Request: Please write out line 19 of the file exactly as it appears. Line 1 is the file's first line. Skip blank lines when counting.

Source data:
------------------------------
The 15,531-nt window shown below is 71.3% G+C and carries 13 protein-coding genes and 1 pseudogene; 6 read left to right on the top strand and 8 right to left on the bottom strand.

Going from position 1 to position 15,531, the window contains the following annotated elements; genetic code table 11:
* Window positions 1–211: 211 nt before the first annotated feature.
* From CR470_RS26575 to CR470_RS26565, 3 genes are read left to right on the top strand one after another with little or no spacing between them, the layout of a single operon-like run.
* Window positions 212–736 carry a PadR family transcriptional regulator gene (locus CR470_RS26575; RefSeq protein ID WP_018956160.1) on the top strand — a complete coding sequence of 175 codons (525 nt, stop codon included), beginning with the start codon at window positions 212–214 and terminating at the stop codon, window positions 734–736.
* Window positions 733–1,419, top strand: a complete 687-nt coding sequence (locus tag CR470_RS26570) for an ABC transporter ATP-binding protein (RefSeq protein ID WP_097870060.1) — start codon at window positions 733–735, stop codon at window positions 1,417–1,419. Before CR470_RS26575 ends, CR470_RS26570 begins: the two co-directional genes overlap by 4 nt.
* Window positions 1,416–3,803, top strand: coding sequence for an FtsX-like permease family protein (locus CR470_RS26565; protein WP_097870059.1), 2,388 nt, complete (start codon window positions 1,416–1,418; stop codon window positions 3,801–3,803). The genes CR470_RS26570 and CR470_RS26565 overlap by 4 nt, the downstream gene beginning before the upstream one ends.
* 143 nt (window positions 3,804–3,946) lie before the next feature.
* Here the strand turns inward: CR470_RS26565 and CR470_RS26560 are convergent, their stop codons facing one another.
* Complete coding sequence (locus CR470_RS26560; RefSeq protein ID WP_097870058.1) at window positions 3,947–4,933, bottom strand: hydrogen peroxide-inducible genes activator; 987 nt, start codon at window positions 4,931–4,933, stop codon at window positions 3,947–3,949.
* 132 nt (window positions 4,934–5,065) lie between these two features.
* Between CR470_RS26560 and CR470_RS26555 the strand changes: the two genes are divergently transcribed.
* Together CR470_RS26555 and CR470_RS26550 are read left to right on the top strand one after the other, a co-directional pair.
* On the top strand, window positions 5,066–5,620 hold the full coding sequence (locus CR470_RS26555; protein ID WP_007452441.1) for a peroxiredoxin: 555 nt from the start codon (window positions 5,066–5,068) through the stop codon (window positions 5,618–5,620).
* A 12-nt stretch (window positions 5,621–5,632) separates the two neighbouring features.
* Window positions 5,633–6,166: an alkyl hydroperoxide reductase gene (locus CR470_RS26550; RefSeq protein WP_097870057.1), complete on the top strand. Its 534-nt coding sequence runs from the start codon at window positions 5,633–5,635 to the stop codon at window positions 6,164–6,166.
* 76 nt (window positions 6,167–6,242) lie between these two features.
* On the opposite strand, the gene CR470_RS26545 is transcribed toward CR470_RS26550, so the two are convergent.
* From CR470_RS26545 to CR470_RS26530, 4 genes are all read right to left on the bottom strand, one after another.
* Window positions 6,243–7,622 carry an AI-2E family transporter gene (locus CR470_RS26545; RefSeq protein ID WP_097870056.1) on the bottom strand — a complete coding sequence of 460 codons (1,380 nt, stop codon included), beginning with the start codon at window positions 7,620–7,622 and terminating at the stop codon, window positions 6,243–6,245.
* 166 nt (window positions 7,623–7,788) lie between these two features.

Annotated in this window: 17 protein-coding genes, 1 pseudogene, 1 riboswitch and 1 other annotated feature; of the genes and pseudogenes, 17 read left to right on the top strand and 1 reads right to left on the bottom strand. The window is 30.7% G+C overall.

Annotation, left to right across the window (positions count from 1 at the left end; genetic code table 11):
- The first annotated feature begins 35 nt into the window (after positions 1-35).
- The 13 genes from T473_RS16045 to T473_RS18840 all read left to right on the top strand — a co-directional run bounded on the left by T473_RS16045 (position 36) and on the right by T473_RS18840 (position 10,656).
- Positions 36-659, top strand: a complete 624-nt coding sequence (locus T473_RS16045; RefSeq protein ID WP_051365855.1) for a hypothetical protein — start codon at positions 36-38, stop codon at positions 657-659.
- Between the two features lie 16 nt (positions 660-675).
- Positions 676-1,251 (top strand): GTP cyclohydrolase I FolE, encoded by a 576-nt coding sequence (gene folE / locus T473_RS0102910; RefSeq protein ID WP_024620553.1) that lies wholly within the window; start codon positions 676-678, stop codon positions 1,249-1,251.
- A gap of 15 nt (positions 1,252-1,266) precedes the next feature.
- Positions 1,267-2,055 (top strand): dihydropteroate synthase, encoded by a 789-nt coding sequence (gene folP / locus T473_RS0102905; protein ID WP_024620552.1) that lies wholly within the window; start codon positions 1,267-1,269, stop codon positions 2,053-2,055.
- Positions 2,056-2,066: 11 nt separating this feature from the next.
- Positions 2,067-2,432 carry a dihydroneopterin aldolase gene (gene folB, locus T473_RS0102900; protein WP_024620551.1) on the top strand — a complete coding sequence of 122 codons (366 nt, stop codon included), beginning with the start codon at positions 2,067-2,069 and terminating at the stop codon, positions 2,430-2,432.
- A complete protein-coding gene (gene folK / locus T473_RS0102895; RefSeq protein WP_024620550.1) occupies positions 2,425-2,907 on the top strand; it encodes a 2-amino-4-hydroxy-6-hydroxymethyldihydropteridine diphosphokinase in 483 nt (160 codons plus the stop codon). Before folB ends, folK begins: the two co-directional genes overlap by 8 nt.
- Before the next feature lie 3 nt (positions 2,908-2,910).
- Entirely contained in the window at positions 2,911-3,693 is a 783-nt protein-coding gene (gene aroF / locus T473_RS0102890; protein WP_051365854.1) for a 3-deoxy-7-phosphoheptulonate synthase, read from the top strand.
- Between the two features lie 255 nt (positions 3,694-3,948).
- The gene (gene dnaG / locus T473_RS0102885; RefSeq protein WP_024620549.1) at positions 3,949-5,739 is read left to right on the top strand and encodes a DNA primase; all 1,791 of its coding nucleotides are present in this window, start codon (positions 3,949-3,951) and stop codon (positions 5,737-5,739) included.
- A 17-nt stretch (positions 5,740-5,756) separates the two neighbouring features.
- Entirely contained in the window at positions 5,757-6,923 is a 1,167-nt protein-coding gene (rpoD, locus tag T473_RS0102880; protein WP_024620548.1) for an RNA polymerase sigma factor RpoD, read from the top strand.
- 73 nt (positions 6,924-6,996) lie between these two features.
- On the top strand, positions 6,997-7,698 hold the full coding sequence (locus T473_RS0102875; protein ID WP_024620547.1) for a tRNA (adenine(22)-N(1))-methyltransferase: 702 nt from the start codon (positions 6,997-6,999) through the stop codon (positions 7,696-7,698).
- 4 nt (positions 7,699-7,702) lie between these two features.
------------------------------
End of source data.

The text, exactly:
* From CR470_RS26545 to CR470_RS26530, 4 genes are all read right to left on the bottom strand, one after another.